Cities and construction groups are asking the Trudeau Liberals to relax the rules for expected cost overruns from infrastructure projects facing delays from the COVID-19 pandemic — or add more cash to help them deal with it.
Federal rules around the $186-billion infrastructure program don’t permit provinces and cities to seek additional help from Ottawa if a project goes over budget for any reason, such as delays due to weather or a labour disruption.
But some provinces, such as Ontario, are curbing work on a number of job sites for public health requirements just as construction season is set to begin in earnest.
A data analysis by The Canadian Press shows federal funding is set to cover more than $5 billion for 607 projects with an expected start date of this spring, with 84 more in the summer.
Those projects range from new sewers in small towns to electric-vehicle charging stations at for-profit companies like Canadian Tire, and their combined value is over $10 billion based on figures posted to a government website.
Pandemic-related delays on projects will inevitably lead to cost overruns that cities could struggle to cover without some federal help, said Bill Karsten, president of the Federation of Canadian Municipalities.
Infrastructure Minister Catherine McKenna wasn’t available for an interview and her office referred questions to the department. In an email, Infrastructure Canada said no decision on changes to funding rules has been made.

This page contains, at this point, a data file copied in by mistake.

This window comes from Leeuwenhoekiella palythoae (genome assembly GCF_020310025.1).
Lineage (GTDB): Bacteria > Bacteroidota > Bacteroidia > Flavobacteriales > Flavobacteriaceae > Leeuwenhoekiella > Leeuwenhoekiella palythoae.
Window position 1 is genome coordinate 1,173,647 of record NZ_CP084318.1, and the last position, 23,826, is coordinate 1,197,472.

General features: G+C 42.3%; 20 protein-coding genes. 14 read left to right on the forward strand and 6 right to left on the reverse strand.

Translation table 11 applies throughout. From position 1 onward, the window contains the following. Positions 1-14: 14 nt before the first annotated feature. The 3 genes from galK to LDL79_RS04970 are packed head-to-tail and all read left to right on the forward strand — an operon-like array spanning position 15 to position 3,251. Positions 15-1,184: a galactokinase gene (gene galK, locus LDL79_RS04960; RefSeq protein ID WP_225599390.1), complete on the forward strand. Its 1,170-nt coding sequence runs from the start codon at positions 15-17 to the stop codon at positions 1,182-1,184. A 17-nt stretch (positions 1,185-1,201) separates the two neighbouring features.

“We are working closely with the provinces and territories to identify how we can support them during this period,” part of the statement said.
“Infrastructure Canada is taking all steps necessary to provide flexibility to all ultimate recipients as they face possible delays in completing projects due to the COVID-19 crisis.”
The federal Liberals rode to power in 2015 on a platform that promised to spend heavily on new roads, bridges, transit and water systems at a time when the economy was faltering, predicting the economic spinoffs would more than cover government spending.
The program has since been subject to criticism about whether the expected economic benefits would materialize, due to the slow pace of spending. The federal government regularly carries over infrastructure money budgeted in one year to the next, often the result of reasons beyond the government’s control.
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